Affordability Comes At A Price For Vancouver’s Hottest Rental Homes

4408-4488 Fraser St and 707-709 E 29th Ave
As Hannah and I enter our fifth year of recapping our region’s urban growth review process, Vancouver city council’s vote to streamline the secured rental policy seemed like an early Christmas present. We’re hopeful this means the Urban Design Panel multi-hour reviews of these standard six floor rental buildings will now be a thing of the past. Then again, there may be the occasional exception, like this project which seeks to stitch together a retail node on Fraser Street.

Had our elected officials not delayed their decision on that updated policy, this session may have been unnecessary. Instead, over the next hour, the lead architect tried to explain how this six floor structure fit within the community they’ve called home for thirty years. Neither the adjacent four floor strata, nor this team’s similar sized rental building nearing completion several blocks to the north was enough to assuage one of their neighbours, who happened to be in the room too.

Understandably, this panelist never disclosed where they live in the “Fraserhood,” yet they feared the single-family homes down the hill to the west would forever be burdened by this project’s shadow. As even a shorter building on the west side of the street would cast a far larger impact, their colleagues didn’t share this concern. However, their focus was on the residences along the alleyway that had been sunken five feet into the ground to accommodate this site’s awkward terrain.

Whereas I enjoy a darkened bedroom, these volunteers prefer more daylight, leading them to recommended design development to improve the livability of the townhome units on the lane. Others thought they might be the coolest part of this hot building, as there’s no plan to provide air conditioning for these rental homes. That might not sound bad right now, but the memory of the summer heat dome led to a recommendation to consider passive design strategies and provision of cooling.

Ideas ranged from incorporating a partial system, bigger operable windows, or at least cooling in the amenity room on the rooftop. Including an accessible washroom in this space was almost added to this list of recommendations too, until a landscape architect pointed out that it would be redundant, as it will be required by the building code anyways. Still, it was agreed that this space should be made more inclusive, especially in light of how many people would use it.

That might be why they didn’t buy the explanation that the small size of the outdoor rooftop amenity was to prevent people from overlooking the neighbouring detached homes. While the recommendation for design development to increase the size of the outdoor amenity space might hurt the developer’s pocket book, several members thought there were savings to be found elsewhere. One even suggested this property could easily accommodate far more housing, but acknowledged that city staff wouldn’t allow it.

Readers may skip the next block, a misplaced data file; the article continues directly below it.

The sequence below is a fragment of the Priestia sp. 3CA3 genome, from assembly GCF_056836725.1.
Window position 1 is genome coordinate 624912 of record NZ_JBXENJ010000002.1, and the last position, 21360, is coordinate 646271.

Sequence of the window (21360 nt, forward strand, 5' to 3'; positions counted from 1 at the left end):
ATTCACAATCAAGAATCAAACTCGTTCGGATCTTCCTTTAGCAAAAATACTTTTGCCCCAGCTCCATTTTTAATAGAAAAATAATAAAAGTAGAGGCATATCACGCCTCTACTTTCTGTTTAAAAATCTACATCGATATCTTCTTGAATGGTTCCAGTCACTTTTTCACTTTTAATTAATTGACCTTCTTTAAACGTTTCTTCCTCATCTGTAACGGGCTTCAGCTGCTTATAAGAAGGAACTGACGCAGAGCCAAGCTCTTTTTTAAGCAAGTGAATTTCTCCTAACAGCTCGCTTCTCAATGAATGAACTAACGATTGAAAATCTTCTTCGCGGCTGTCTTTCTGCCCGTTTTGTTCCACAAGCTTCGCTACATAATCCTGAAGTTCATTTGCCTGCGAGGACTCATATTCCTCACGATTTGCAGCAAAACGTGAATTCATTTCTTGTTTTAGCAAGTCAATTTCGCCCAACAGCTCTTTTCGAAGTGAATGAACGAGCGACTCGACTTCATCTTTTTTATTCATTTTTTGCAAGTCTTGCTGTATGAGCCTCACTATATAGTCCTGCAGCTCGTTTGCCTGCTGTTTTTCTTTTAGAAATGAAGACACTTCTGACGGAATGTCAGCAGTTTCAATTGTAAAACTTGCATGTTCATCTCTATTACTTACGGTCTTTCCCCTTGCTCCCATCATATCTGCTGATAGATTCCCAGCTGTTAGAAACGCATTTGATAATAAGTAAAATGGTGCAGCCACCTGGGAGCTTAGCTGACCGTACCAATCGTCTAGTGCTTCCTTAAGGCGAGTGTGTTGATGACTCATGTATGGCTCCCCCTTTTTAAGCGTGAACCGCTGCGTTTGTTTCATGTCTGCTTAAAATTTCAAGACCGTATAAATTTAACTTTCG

So the group identified areas in the busy architectural expression that could be cutback, like the complicated jogging roofline. That the recommendation for design development to simplify the architectural expression and materiality would improve the relationship to community was seen as an added benefit. You can probably guess which member questioned whether it added enough to the community to earn their support, yet the majority felt the new storefronts and townhomes would make this a welcome addition to the area.

Like the motion to support this project, that sentiment was one that won unanimous support, including from those present who live in the area. Even the resident member of the applicant team agreed these comments reflected parts of this proposal that needed to evolve, and they were sure their client would recognize the benefits afforded by an air-conditioning system. That said, only your comments will ensure these homes see the light of day, so make sure to leave them here.

You can view more images from this meeting here on our Instagram.

Applicant Team Information:

Developer Partnership – Strand Properties Corporation, and Locarno Legacy Corporation
Architects – Integra Architecture Inc.
Landscape Architects – Prospect & Refuge Landscape Architects

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